By Gary Owen Caris and Lesley Anne Hawes
Equity receiverships often involve the administration of real estate assets. While real estate cannot “walk away,” unlike tangible personal property assets and intangible assets not yet frozen in financial institutions, identifying, taking control of and administering real property that is properly considered part of the receivership estate can present unique challenges and a number of issues that need to be considered by a receiver. This article will highlight some of those challenges and issues.
Assessment of Estate’s Real Property Rights and Interests at Case Inception
The first step in any receivership is for the receiver to assess the property rights and interests held by the estate. The receiver’s initial interview with a reasonably cooperative defendant and its initial forensic analysis of accounting and legal records, physical or electronic invoices and paid bills (such as mortgage or real property tax payments) generally yield immediate information to help the receiver identify real property assets that are likely property of the estate. Those records alone though are not definitive and are only the first pieces of the asset puzzle. To complete the picture, the receiver should investigate the identified real properties through title and lien searches and potentially title histories to determine when the current title holder of the real property acquired the property and from whom. Whether title to the real estate is in the name of a named, known receivership entity will not necessarily be determinative of whether the property is receivership property, and the receiver needs to explore through a forensic accounting any financial connection of the receivership estate to real property even if title to that property is held by an individual or entity not named explicitly as a receivership party. The receiver may be able to assert an interest in real property held in the name of another depending on that financial connection, and will have to determine the most effective and appropriate litigation strategy to gain possession and control of that property expeditiously.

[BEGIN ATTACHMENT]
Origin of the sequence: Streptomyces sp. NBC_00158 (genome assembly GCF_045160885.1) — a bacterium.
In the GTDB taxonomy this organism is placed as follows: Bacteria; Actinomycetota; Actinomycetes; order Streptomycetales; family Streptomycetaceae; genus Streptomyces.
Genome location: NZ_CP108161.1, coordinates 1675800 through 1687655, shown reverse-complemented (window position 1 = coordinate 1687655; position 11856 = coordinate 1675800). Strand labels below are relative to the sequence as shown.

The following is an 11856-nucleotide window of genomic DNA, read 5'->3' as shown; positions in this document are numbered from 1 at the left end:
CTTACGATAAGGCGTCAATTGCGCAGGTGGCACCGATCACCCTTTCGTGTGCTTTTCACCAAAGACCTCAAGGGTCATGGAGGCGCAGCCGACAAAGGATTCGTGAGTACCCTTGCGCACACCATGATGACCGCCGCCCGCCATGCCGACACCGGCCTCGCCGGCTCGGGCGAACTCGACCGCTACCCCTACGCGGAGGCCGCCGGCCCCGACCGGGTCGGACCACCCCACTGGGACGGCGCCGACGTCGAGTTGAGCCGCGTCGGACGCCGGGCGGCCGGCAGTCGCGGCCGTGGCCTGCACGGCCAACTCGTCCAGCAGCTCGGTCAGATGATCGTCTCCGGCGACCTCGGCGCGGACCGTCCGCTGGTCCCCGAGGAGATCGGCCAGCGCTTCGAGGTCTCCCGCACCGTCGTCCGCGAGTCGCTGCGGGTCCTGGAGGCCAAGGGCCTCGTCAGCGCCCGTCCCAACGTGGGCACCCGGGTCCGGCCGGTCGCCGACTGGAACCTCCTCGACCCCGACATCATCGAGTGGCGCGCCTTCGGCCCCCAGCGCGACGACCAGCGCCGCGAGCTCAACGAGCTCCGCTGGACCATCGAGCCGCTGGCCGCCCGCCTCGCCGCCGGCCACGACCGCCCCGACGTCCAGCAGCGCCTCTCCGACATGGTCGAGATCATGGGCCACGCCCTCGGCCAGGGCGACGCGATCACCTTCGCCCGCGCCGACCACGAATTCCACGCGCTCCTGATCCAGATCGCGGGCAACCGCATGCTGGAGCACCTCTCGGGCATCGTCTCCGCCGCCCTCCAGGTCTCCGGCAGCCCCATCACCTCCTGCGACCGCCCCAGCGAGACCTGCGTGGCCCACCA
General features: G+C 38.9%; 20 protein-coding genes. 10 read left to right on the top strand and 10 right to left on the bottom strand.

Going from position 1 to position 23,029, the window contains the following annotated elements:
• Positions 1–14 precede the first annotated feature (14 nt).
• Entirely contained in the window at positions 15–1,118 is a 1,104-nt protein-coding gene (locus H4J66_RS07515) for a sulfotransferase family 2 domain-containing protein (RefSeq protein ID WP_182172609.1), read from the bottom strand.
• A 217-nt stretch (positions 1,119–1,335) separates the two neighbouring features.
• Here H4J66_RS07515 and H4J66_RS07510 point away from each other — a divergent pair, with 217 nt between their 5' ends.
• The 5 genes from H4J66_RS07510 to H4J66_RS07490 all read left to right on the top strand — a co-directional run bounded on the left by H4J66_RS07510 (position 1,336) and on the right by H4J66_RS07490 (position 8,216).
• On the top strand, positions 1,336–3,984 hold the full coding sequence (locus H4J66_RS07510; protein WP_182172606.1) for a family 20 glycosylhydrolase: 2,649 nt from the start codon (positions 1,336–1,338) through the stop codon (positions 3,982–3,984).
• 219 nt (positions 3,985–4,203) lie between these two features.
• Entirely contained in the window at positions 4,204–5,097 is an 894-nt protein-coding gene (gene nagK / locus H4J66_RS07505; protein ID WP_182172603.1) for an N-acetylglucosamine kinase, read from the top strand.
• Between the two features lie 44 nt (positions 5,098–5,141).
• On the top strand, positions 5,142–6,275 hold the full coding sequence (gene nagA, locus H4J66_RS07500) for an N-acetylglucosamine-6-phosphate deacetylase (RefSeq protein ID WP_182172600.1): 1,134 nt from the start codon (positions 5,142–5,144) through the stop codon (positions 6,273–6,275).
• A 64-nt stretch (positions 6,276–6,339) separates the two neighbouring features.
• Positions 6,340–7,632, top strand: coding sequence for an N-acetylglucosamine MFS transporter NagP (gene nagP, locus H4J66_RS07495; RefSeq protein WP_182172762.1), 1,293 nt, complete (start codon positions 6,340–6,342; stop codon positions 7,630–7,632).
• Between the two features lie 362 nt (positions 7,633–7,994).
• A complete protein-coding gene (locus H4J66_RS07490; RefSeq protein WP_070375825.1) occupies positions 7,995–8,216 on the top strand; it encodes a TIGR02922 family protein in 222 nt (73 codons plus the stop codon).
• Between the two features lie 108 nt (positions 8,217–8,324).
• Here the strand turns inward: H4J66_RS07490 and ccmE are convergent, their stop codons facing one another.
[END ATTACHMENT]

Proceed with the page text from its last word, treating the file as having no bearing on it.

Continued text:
One of the first issues the receiver will need to consider is whether protecting the estate’s interests in its real estate assets may warrant recording lis pendenses against those assets. Prior to recording any lis pendens, the receiver will need to investigate the local law of the state in which the real property is located, the grounds available for recording a lis pendens under that law and the applicable procedures and recording requirements of the local county recorder. In some states, such as Massachusetts, it may be necessary to obtain a court order to record a lis pendens. In other states, such as Florida, a lis pendens may have an automatic termination date. In all states, it is important for the receiver to fit its claim to title and/or possession of the real property into the grounds for recording a lis pendens authorized by law in that state so that the lis pendens gives valid notice of the pending action and its impact on the property. Receivers also need to be aware of the risks under state law of wrongfully recording a lis pendens against real property, such as in California where a party who successfully moves to expunge a lis pendens can in some circumstances recover the attorneys’ fees and costs the party incurs in moving to have the lis pendens removed.
The receiver must also immediately assess the extent to which any real property in which the estate claims an interest is located outside the district in which the receivership case is pending. To extend the receivership court’s jurisdiction to real property outside the district in which the case is pending, the receiver will need to file copies of the complaint and appointment order within 10 days in those other districts pursuant to 28 U.S.C. section 754.
The receiver also needs to review the status of title and liens against each real property as soon as possible. The receiver in particular should check the property for any tax lien sale as often real property taxes may be delinquent for multiple years.